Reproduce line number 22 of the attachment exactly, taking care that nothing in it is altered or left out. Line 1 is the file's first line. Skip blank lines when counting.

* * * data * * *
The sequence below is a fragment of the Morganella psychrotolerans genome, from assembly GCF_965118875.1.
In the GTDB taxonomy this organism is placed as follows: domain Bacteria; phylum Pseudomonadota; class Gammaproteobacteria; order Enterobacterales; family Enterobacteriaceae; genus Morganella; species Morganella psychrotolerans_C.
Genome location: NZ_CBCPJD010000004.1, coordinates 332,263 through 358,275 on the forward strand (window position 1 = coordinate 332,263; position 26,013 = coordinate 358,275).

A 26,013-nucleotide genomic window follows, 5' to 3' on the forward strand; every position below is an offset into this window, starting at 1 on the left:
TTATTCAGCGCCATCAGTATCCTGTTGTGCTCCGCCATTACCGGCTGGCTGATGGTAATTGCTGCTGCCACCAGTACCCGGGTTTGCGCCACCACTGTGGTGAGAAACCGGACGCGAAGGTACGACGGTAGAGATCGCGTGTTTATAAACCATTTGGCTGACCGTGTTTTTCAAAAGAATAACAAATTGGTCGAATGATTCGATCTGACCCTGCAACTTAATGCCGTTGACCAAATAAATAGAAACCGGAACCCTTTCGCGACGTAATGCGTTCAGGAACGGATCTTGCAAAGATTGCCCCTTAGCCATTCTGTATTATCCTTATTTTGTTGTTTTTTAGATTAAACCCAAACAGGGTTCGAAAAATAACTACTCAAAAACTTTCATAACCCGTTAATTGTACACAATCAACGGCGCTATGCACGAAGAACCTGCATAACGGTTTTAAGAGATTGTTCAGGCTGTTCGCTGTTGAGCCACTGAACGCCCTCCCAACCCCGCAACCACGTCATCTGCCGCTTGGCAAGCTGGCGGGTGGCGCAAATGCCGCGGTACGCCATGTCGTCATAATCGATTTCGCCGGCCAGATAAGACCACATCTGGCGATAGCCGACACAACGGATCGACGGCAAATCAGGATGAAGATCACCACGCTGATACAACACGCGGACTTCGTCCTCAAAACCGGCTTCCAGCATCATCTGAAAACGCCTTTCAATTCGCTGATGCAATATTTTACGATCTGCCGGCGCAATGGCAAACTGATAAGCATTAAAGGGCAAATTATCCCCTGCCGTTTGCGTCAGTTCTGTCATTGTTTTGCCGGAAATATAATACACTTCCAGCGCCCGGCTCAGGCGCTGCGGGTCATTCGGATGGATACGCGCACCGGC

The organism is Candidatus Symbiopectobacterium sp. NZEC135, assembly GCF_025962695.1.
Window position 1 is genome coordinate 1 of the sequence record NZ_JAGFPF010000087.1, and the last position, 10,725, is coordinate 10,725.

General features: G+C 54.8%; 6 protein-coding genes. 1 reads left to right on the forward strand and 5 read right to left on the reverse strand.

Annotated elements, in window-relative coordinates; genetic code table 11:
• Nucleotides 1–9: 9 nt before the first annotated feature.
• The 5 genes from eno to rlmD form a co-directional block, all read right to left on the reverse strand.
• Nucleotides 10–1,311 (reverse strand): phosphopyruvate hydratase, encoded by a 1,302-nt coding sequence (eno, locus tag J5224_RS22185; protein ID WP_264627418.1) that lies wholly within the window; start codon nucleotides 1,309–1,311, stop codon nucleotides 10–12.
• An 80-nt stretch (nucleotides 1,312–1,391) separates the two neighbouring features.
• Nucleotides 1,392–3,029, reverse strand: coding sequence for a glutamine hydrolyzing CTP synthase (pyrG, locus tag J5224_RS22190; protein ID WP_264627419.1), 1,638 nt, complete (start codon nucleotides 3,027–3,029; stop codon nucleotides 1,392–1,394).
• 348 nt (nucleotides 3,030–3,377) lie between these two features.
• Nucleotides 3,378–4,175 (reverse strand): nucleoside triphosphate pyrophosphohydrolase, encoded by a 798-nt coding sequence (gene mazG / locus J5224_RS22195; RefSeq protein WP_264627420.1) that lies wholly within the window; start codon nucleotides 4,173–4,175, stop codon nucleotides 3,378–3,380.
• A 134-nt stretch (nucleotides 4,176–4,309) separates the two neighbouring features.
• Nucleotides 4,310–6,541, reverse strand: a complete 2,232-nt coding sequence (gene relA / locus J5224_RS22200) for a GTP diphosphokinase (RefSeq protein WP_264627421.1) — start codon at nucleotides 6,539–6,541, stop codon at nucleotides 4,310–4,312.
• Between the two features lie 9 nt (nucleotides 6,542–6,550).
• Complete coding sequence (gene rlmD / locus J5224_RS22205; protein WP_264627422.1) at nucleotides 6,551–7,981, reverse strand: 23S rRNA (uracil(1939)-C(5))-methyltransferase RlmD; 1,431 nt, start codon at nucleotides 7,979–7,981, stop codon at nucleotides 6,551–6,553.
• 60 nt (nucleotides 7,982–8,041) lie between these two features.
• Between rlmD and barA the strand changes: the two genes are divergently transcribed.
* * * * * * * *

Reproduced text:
• Between rlmD and barA the strand changes: the two genes are divergently transcribed.